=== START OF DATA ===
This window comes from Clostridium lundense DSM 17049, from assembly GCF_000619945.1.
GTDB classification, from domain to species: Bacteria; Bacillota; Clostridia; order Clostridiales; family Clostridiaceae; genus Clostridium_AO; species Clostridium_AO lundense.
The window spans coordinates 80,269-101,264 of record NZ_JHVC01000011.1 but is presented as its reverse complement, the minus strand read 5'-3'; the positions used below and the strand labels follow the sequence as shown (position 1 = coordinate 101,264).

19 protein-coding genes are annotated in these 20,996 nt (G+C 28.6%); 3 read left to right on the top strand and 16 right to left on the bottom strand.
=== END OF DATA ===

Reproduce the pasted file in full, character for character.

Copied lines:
This window comes from Clostridium lundense DSM 17049, from assembly GCF_000619945.1.
GTDB classification, from domain to species: Bacteria; Bacillota; Clostridia; order Clostridiales; family Clostridiaceae; genus Clostridium_AO; species Clostridium_AO lundense.
The window spans coordinates 80,269-101,264 of record NZ_JHVC01000011.1 but is presented as its reverse complement, the minus strand read 5'-3'; the positions used below and the strand labels follow the sequence as shown (position 1 = coordinate 101,264).

19 protein-coding genes are annotated in these 20,996 nt (G+C 28.6%); 3 read left to right on the top strand and 16 right to left on the bottom strand.